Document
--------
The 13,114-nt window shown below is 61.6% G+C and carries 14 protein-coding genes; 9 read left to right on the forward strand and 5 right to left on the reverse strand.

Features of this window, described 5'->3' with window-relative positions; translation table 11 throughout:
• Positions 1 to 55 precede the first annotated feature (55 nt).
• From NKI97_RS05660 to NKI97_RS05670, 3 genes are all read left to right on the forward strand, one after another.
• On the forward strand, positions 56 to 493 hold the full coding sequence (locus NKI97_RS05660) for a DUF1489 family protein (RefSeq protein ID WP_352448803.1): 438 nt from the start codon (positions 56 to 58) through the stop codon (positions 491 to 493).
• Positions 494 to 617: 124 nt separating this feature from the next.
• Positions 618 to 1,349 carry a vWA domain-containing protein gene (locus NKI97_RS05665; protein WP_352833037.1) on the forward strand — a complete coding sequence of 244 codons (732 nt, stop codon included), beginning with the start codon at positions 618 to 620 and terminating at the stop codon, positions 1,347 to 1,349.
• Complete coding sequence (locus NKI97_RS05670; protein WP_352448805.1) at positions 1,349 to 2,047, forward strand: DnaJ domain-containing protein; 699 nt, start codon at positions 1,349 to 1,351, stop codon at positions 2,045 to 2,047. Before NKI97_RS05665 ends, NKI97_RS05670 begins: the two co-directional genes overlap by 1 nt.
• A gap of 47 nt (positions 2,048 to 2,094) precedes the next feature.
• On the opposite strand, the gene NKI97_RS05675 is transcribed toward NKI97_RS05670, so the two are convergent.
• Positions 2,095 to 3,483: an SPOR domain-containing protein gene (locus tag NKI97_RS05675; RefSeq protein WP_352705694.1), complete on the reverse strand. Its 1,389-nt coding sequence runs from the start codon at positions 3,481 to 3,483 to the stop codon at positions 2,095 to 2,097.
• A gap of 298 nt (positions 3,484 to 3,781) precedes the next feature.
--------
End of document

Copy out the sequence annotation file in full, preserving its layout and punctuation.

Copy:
The 13,114-nt window shown below is 61.6% G+C and carries 14 protein-coding genes; 9 read left to right on the forward strand and 5 right to left on the reverse strand.

Features of this window, described 5'->3' with window-relative positions; translation table 11 throughout:
• Positions 1 to 55 precede the first annotated feature (55 nt).
• From NKI97_RS05660 to NKI97_RS05670, 3 genes are all read left to right on the forward strand, one after another.
• On the forward strand, positions 56 to 493 hold the full coding sequence (locus NKI97_RS05660) for a DUF1489 family protein (RefSeq protein ID WP_352448803.1): 438 nt from the start codon (positions 56 to 58) through the stop codon (positions 491 to 493).
• Positions 494 to 617: 124 nt separating this feature from the next.
• Positions 618 to 1,349 carry a vWA domain-containing protein gene (locus NKI97_RS05665; protein WP_352833037.1) on the forward strand — a complete coding sequence of 244 codons (732 nt, stop codon included), beginning with the start codon at positions 618 to 620 and terminating at the stop codon, positions 1,347 to 1,349.
• Complete coding sequence (locus NKI97_RS05670; protein WP_352448805.1) at positions 1,349 to 2,047, forward strand: DnaJ domain-containing protein; 699 nt, start codon at positions 1,349 to 1,351, stop codon at positions 2,045 to 2,047. Before NKI97_RS05665 ends, NKI97_RS05670 begins: the two co-directional genes overlap by 1 nt.
• A gap of 47 nt (positions 2,048 to 2,094) precedes the next feature.
• On the opposite strand, the gene NKI97_RS05675 is transcribed toward NKI97_RS05670, so the two are convergent.
• Positions 2,095 to 3,483: an SPOR domain-containing protein gene (locus tag NKI97_RS05675; RefSeq protein WP_352705694.1), complete on the reverse strand. Its 1,389-nt coding sequence runs from the start codon at positions 3,481 to 3,483 to the stop codon at positions 2,095 to 2,097.
• A gap of 298 nt (positions 3,484 to 3,781) precedes the next feature.